British Airways, like many airlines, has had a tumultuous time over the last few years. However, more recently the airline has been doing better than it was. According to Sky News, International Airlines Group (IAG), the company that owns British Airways as well as Aer Lingus and Iberia, reported a pre-tax loss of 916 million Euros for the first three months of this year. This loss was less than the same time last year. In 2021, the loss was 284 million Euros more than this at 1.2 billion Euros. However, despite this improvement, the share price of IAG has not only not increased but has in fact decreased by 8%. Why is this?

Technical Problems

Up til now, British Airways has been dealing with a number of problems. Firstly, it had technical problems. IT problems have plagued British Airways for the last few months and it is only just starting to come to grips with these difficulties. As we know, according to CNN, on February 26th a systems disruption saw the airline ground all short-haul flights. It was the second IT failure in 30 days and followed similar issues in 2017 and 2018.

So as we can see technical problems for the airline are not a new issue which means that even though they are getting to grips with it, it will take time for the airline to return to a fully functioning IT system. The recent surge in demand for flights would have also affected IT systems and further exacerbated the problem.

To make matters worse for the airline, according to Sky News, passengers took to social media to complain of delays in checking in, while departure boards had put back take-off times for dozens of flights. This would have further alerted investors thereby contributing to the reduction in share price.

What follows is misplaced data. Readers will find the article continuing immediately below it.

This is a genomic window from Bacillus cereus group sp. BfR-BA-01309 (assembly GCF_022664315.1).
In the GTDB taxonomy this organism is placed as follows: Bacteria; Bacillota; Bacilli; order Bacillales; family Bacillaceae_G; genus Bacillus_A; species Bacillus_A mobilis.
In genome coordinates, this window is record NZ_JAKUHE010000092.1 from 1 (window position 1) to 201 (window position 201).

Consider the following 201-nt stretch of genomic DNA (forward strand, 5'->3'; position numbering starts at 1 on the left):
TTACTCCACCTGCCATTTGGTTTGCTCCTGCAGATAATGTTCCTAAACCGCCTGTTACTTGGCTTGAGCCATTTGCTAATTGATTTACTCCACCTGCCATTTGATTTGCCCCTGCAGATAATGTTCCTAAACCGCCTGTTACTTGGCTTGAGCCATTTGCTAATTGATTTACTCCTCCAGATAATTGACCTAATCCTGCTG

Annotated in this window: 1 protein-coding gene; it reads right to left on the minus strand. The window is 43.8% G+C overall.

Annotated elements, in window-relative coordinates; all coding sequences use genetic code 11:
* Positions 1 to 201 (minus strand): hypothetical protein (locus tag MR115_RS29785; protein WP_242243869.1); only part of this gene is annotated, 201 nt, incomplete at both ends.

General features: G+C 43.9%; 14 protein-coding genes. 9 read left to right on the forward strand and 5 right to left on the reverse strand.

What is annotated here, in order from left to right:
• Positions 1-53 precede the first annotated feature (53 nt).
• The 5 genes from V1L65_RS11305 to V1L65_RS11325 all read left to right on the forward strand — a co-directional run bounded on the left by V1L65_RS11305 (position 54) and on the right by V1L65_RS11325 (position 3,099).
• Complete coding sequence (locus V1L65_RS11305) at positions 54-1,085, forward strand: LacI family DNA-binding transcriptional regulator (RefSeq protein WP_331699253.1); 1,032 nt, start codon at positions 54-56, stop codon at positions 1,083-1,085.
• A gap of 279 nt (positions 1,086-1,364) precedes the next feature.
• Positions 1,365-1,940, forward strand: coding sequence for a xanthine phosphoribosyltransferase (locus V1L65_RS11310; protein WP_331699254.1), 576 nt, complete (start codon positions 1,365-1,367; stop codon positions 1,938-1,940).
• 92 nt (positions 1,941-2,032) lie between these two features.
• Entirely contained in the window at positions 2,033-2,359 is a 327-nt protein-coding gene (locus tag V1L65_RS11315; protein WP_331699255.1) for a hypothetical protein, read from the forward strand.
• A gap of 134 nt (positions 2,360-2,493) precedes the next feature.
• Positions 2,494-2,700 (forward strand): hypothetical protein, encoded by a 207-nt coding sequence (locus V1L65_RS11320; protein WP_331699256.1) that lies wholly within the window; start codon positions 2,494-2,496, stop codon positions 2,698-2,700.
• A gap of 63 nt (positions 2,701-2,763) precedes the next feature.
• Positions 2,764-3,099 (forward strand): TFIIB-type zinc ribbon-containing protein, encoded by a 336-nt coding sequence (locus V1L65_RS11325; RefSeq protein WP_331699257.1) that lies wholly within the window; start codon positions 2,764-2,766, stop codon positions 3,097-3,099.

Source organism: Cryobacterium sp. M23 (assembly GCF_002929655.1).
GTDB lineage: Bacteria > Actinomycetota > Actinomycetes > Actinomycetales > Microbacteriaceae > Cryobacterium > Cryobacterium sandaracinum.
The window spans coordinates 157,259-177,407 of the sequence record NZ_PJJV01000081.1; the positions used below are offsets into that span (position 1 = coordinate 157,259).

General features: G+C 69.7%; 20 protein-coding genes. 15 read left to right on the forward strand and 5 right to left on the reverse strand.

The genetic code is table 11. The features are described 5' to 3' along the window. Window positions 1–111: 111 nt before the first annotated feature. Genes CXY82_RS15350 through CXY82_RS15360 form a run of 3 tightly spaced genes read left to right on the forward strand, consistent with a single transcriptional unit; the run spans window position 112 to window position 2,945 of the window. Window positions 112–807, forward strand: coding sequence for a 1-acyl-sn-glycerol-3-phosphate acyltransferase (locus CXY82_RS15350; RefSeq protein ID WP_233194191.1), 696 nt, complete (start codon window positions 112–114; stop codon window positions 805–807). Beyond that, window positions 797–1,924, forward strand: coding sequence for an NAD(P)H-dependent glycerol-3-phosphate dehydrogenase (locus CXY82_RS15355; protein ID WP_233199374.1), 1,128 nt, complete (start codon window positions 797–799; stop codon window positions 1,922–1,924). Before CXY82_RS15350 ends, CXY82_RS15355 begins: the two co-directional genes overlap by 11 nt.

British Airways A320 © Andrea Ongaro | Travel Radar
British Airways has been plagued with technical problems © Andrea Ongaro / Travel Radar

Staff Shortages

The second problem faced is severe staff shortages. During the pandemic which cost the company billions, the airline shed 13,000 jobs as Covid restrictions severely affected the company. Now, as demand has not only rebounded but has surged strongly, the company has found it hard to keep up with demand.

As a result of this, there have been flight cancellations. IAG has said that flight cancellations will be present on routes that already have a high frequency of services and that this will last through the peak summer season. IAG has said that it will be running at 80% of pre-pandemic 2019 capacity rising to 85% from July to September and 90% from October to December. According to Sky News, this revelation of a reduction in planned capacity also reduced the share price.

In addition to the internal problems faced by British Airways, there have also been wider economic issues in addition to the problems caused by Covid that have affected the company. According to Susannah Streeter, senior investment analyst at Hargreaves Lansdown, IAG’s updates had helped to spark a wider FTSE sell-off of 1% of its shares as investors worry about the economic recovery following warnings of a recession from the Bank of England. As one can see worrying announcements from the company combined with uncertainty over the UK’s economic future have also led to a reduction in demand for shares.

British Airways © Andrea Ongaro / Travel
The combination of wider economic issues and internal problems at British Airways have made investors nervous © Andrea Ongaro / Travel Radar

To conclude, therefore, it appears that a number of factors are preventing the reduction in loss from being reflected in the share price of British Airways’ parent company, IAG. The legacy of Covid and the company’s response have led to severe staff shortages resulting in a reduction in services. This combined with the company’s longstanding technical issues as well as the country’s bleak economic prospects has made investors anxious. As well as this, the fact that the company is still making a loss (although it is doing better than it was), will no doubt reduce investor confidence and therefore the share price. We have to wait and see how this situation evolves later on.

 

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